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Game of Thrones – Kissed by Fire

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Game of Thrones, Kissed by FireGame of Thrones gives us one of those episodes where pieces move around the board (literally, in this case) to be set up for whatever terrible fate awaits them in the future. At the same time, we get a glimpse into the sweeping, tragic past that the Song of Ice & Fire grows from.

In the Brothers Without Banners’ secret hideout, Sandor Clegane and Beric Dondarrion prepare for a trial by combat. Beric takes up his sword and somehow causes it to burst into flame, which seems like dirty pool since everyone knows that the Hound has serious pyrophobia. Game of Thrones doles out magic sparingly (you’ve got zombies in the north and dragons in the south, but very little overt magic has occurred in Westeros itself), so the flaming sword looks cool and is perhaps a bit startling. In the novels, some characters seem to think it’s really just a bit of a parlor trick, more for show than anything. But there’s some serious magic ahead.

Clegane fights through his fear of fire admirably and slices into Dondarrion with a brutal hack. It cleaves Dondarrion’s shoulder, splitting his torso open, and he drops, seemingly dead. One of the brothers leaps upon him and recites a prayer to the Lord of Light. Moments later, Dondarrion stands and speaks. The Lord of Light has passed judgment. The Hound is deemed innocent of the charge of murder (for now). Clegane, who is really just brutally amoral rather than evil, manages to avoid getting daggered by Arya.

Campfire talk inevitably turns to the many deaths of Beric Dondarrion. He bears many scars from having died and been brought back several times, though each time takes a little bit of himself away. No parlor tricks there. Where he’d been split open, hours later he’s merely scarred. Meanwhile, Arya’s little band has dissolved completely, now that Gendry plans to stay with the Brotherhood, while Arya is taken to be ransomed to Robb.

Back at Dragonstone, we learn how truly screwed up Stannis’ home life is. His wife is a religious zealot and staunch supporter of Melisandre, even to the point of being overjoyed that Stannis has slept with the priestess because “nothing done in the service of the Lord of Light can be a sin.” Then he stops by a lonely tower cell to visit his daughter, Shireen. Shireen seems very sweet, but suffers from greyscale, which has left her face disfigured. Stannis tries to wreck the only glimmer of cheer in Shireen’s life by telling her that her friend Davros is a traitor.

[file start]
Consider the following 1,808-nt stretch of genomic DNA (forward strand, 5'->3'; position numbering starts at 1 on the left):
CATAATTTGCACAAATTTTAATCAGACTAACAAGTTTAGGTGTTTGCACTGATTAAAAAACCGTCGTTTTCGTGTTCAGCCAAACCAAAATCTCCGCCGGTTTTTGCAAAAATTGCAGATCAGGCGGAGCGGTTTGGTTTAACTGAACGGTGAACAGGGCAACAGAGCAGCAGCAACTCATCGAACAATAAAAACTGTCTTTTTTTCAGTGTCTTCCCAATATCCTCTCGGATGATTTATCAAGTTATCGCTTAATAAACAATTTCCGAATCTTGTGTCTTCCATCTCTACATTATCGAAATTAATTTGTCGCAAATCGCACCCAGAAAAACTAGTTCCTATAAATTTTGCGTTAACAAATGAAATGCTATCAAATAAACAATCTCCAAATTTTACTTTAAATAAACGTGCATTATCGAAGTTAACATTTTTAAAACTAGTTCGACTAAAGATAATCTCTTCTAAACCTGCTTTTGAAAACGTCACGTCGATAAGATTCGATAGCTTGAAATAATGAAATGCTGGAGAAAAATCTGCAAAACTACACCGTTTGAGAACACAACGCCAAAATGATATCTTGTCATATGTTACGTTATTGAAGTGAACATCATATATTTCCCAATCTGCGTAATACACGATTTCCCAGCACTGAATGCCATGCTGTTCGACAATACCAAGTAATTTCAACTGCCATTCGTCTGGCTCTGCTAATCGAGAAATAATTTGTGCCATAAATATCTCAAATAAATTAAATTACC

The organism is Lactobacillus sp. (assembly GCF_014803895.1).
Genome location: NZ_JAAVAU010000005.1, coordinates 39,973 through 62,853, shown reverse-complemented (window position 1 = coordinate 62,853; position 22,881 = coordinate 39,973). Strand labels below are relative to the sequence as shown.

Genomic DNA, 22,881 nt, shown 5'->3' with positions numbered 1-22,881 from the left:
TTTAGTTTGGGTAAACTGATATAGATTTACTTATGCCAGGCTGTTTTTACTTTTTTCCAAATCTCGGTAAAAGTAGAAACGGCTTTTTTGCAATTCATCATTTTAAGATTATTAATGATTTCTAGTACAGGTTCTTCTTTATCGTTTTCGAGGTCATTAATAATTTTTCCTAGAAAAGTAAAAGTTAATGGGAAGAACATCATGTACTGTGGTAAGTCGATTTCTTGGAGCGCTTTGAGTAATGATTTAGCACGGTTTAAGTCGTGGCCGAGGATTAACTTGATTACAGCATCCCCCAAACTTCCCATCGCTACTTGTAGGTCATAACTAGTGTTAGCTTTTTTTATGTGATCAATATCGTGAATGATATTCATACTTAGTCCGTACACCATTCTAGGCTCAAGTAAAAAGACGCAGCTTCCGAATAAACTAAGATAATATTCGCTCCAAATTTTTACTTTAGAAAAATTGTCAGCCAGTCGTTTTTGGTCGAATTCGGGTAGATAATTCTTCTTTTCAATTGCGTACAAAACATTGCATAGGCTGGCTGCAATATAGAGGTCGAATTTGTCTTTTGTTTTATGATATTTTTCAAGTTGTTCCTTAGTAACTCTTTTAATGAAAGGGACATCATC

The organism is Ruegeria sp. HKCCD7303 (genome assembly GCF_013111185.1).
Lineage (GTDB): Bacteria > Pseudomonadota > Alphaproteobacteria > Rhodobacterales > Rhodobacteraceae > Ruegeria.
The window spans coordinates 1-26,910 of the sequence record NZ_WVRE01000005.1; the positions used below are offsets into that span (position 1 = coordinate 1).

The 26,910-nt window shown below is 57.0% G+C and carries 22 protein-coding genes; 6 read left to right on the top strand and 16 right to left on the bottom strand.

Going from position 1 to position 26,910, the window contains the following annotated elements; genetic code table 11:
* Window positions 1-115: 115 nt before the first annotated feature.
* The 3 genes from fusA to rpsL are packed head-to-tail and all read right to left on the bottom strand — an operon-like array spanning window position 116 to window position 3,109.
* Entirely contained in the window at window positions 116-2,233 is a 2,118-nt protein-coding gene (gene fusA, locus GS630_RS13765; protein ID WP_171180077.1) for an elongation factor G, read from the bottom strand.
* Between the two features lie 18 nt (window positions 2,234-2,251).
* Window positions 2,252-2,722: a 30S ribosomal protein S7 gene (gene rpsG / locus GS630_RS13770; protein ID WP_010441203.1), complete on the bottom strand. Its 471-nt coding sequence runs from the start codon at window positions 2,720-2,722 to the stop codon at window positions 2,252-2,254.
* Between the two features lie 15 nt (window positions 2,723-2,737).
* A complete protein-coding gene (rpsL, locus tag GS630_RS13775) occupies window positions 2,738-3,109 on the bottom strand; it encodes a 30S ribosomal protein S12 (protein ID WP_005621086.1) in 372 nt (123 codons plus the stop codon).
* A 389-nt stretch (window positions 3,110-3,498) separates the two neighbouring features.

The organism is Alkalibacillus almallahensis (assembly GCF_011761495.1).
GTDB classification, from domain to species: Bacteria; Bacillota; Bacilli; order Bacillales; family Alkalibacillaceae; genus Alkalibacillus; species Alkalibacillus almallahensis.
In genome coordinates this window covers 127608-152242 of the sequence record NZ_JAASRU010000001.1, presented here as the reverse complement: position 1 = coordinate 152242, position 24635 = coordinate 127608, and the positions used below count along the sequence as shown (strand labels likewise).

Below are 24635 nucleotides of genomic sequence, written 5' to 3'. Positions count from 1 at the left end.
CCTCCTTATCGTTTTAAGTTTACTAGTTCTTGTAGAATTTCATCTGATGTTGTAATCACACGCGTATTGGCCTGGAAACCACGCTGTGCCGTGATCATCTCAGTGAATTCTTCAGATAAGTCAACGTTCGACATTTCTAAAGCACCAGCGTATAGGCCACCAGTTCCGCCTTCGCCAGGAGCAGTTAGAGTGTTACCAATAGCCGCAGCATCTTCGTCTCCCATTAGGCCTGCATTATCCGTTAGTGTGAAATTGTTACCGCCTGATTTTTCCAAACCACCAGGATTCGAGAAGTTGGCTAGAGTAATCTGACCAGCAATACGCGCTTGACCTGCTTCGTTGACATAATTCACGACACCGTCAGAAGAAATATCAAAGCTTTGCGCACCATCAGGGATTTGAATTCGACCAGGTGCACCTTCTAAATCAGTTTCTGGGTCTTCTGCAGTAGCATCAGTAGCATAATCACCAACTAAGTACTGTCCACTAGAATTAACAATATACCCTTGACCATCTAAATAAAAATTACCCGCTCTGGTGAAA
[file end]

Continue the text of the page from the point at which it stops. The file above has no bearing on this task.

Shireen doesn’t believe it though, and sneaks down to the dungeon to meet with Davros. She offers him books to occupy his time, but he confesses he can’t read. She begins to teach him against his protests (he’s worried she’ll get in trouble, but Shireen says, “What’ll they do, put us in cells?”). Sad. Sweet. Sweetly sad. Oh, but also terrifically creepy. Shireen’s eerie song (“The shadows come to stay…”) is a mashup of songs sung by a jester named Patchface in the novels. Not only does Patchface sing weird rhymes that seem to forebode looming tragedies, he seriously freaks Melisandre out. I’m a bit sad we lost that character, because there’s opportunity there for some very unsettling images.

Perhaps this week’s strongest segment came from Jaime and Brienne. Roose Bolton receives them at Harrenhal and they are made guest/prisoners. Jaime’s infected stump is treated painfully by a disgraced maester. He joins Brienne in the bath, a pivotal scene that melts their icy relationship somewhat. It’s also a wonderful scene that shows off what a brilliant epic A Song of Ice & Fire truly is. Jaime’s story of how he killed the Mad King Aerys Targaryen II certainly shows the complexity of his character. He’s done unforgivable things like father his own sister’s child and try to murder Bran, but in committing what by any standard was a heroic act (killing the Mad King), he has been branded his whole life as the Kingslayer and the Oathbreaker.

But more than that, this scene shows off how we are seeing a glimpse of a world that existed before we got here and will exist after we’re no longer watching. Robert’s revolution happened years before page one of Game of Thrones, but those events spin directly into this grand epic we’re all watching now. I think that’s important to remember for people looking forward to “how it ends.” George R.R. Martin has crafted this world for us to look in on, but you can be damn sure he’s not going to neatly tie up any loose ends, kill the bad guys and end with a wedding. Even when the final novel is finally written, you’ll find yourself wondering, “What happens after that?”